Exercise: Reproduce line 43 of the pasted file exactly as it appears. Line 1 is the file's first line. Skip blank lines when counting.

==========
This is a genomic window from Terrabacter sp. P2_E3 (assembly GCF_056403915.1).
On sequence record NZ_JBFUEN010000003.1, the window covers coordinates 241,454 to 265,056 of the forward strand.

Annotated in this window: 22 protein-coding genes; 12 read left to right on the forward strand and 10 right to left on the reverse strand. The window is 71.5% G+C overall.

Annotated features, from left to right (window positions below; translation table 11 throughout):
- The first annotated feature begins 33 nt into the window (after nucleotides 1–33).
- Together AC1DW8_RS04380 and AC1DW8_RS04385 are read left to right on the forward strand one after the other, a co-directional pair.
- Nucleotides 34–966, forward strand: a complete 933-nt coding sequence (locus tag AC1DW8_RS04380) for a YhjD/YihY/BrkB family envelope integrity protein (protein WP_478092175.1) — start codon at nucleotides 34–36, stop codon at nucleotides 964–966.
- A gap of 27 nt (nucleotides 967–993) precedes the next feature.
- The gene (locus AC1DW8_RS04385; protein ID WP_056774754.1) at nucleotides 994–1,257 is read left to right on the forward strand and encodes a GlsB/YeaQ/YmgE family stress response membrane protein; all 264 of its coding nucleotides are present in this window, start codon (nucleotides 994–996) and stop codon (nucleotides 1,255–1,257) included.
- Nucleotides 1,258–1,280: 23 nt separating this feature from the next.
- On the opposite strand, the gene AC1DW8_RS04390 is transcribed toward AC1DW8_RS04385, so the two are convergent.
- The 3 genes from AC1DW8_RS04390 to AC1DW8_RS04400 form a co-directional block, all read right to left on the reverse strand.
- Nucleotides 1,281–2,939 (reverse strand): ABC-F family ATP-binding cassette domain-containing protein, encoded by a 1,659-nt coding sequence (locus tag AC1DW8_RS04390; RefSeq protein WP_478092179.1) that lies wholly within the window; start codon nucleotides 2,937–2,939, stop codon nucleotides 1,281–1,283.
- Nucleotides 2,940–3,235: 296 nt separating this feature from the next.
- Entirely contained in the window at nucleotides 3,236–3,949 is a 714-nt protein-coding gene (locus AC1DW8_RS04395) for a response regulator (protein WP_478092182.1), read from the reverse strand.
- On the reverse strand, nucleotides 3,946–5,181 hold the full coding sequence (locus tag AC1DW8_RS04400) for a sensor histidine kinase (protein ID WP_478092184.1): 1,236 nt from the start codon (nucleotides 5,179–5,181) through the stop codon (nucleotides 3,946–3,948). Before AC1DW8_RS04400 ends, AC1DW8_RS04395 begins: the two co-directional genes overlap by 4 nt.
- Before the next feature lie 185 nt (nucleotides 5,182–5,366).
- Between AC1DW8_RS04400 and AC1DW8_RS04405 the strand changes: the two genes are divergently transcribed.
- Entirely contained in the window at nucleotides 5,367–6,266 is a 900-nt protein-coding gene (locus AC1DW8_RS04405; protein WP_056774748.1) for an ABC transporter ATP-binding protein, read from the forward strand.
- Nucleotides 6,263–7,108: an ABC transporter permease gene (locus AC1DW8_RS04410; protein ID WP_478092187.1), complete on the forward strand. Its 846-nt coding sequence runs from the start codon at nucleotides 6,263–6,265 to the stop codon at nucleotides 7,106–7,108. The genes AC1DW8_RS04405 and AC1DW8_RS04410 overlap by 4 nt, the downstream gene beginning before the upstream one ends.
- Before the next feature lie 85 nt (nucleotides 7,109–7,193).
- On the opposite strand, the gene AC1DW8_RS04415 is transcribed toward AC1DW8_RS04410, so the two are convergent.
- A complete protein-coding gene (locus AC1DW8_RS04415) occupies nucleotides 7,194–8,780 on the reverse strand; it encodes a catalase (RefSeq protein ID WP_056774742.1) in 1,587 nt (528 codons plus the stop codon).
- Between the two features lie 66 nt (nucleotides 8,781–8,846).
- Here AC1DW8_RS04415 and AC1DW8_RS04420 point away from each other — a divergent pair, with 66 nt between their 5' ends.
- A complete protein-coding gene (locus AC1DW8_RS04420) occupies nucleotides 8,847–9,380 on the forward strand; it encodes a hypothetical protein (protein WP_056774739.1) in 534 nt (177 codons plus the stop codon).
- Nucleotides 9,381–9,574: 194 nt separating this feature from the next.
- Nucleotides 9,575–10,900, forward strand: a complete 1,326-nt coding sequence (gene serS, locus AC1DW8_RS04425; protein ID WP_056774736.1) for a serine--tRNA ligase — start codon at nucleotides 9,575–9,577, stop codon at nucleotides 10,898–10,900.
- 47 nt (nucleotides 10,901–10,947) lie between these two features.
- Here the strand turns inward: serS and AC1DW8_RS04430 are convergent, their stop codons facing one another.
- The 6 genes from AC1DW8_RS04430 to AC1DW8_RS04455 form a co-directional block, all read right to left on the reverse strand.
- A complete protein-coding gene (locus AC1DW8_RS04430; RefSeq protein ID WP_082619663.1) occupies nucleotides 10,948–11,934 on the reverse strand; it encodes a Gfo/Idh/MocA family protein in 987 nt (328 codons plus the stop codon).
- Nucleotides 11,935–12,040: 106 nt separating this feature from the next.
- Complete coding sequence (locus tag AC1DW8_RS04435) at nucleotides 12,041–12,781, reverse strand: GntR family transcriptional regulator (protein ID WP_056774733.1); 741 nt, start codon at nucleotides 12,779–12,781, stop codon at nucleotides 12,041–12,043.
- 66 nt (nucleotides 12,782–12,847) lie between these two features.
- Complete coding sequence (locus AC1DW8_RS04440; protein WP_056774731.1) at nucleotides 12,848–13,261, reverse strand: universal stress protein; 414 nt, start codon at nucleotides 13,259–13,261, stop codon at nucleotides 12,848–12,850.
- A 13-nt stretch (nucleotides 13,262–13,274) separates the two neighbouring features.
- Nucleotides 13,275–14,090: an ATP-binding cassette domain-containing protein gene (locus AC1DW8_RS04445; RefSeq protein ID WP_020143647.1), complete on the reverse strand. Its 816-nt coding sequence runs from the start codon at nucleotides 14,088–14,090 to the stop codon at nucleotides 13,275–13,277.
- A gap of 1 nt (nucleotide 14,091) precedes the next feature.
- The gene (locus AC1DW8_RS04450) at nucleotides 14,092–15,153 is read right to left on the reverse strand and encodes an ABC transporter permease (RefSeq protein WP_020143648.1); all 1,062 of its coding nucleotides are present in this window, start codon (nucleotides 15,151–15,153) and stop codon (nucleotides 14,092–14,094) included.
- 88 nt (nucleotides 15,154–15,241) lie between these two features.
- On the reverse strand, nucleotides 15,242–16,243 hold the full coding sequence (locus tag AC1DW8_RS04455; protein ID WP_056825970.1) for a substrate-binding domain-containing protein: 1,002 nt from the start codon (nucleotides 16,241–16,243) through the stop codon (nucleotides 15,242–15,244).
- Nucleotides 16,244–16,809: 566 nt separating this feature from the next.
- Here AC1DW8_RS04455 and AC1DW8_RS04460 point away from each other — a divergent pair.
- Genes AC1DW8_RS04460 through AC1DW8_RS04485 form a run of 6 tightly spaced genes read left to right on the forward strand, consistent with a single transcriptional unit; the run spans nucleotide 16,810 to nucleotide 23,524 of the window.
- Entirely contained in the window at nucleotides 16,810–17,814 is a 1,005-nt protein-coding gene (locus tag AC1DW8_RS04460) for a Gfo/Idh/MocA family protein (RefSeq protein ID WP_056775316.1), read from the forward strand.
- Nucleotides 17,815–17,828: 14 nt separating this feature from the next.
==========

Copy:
- Nucleotides 16,244–16,809: 566 nt separating this feature from the next.